This week, the Swiss National Bank held its Cryptoassets and Financial Innovation conference. A thought-provoking keynote explored whether fiat money could be challenged. If so, could it be usurped by gold, Bitcoin, some inflation-linked token or something else?
The talk was presented by economist Lawrence H. White, a Senior Fellow at George Mason University and a senior scholar at the Cato Institute. During the speech, he revealed he’d crossed paths with Hal Finney and Nick Szabo, who some believe are Satoshi Nakamoto, the creator of Bitcoin.
Central banks lack competition
With rampant inflation in the 70s, economists devised various proposals to address the issue. One was to impose constraints on central bank policymakers. Hayek observed the problem was a need for more competition. Initially, he suggested opening up economies to foreign fiat currencies, effectively creating competition between central banks. Later he proposed introducing private currencies, which probably would be designed to maintain purchasing power.
Today the major private currency contenders would be gold or Bitcoin. White observed that the way to retain purchasing power is to either commit to repurchase the currency at a fixed price or limit the supply, as is the case in Bitcoin.
While Bitcoin and gold are both inflation hedges, the supply mechanisms are very different. In the case of gold, if there is increased demand, higher prices will lead to more production or recycling of gold jewelry. That increases supply, which in turn moderates price over the long term. This was demonstrated with the gold standard. When the U.S. rejoined it in 1879 and departed in 1914, the price was 1% different.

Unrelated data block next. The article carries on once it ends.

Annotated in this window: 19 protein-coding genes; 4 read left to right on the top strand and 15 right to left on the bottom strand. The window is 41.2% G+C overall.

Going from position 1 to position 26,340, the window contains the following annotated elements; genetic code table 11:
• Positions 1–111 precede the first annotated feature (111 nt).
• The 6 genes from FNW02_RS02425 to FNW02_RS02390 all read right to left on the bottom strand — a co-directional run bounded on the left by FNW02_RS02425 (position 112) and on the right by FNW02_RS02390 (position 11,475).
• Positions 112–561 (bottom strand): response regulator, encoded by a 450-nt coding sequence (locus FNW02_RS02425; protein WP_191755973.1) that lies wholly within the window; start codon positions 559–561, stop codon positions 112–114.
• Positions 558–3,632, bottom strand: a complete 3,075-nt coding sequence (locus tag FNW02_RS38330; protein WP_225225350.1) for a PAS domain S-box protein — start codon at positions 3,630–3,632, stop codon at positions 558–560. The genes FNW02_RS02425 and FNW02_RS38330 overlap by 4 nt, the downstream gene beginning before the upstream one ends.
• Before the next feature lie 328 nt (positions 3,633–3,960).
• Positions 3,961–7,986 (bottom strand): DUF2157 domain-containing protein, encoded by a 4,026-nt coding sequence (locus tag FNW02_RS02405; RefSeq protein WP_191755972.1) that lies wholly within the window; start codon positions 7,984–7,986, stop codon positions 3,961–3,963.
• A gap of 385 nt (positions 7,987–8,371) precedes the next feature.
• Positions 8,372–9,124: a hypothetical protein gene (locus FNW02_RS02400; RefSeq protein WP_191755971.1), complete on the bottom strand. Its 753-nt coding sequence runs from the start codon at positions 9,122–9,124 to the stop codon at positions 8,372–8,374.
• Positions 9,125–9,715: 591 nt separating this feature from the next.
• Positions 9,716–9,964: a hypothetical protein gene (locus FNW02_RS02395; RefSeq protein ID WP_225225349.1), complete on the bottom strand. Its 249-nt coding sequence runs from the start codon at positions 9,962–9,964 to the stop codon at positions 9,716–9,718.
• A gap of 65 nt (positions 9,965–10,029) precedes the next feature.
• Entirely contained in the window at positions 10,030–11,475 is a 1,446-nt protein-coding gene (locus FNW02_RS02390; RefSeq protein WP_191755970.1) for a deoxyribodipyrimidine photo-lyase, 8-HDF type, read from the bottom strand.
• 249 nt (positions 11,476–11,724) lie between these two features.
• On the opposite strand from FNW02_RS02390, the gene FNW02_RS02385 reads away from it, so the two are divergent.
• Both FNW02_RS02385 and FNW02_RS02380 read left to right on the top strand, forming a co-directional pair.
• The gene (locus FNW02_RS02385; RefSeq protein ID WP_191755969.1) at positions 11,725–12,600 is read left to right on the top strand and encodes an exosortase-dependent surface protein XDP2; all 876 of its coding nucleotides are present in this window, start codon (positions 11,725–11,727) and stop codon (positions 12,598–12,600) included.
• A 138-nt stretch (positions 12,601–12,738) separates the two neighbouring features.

In contrast, Bitcoin’s supply increases in a predefined way and does not respond to demand. Price inflation might engender more mining activity, but that does not produce more Bitcoins. “It’s not unfair to say that purchasing power volatility is built into the design,” said White. “And that’s a problem if you want it to be a commonly accepted medium of exchange.”
Could fiat currencies be usurped?
However, White sees a shift away from fiat currencies as unlikely, largely because of the network effect benefits of incumbents. The one caveat is runaway inflation, combined with a lack of an alternative fiat currency that is viewed as more stable. He gave examples of Argentinian and Zimbabwean citizens who spontaneously adopted the U.S. dollar.
“People aren’t going to put themselves on a gold standard or a Bitcoin standard unless there’s no good alternative,” said White. “Unless the dollar is just as unstable.”
Bitcoin’s advantage over gold is its censorship resistance. However, White believes it could be driven underground, as has happened in China. While that might not eliminate its usage, it prevents it from becoming a mainstream means of payment. Additionally, gold has a wider installed base (bullion, ETFs, jewelry) and its market capitalization is far higher. Hence, in the unlikely event that fiat currency fails, White would back gold over Bitcoin.
He highlighted some other blockchain alternatives. They include a so-called flatcoin linked to a price index, such as Ampleforth’s SPOT token, which has a market capitalization of less than $ 1 million. Another alternative is to have a cryptocurrency with an elastic supply, such as PraSaga (which White advises.) Prasaga isn’t trying to compete with Bitcoin, instead it focuses on industrial use cases.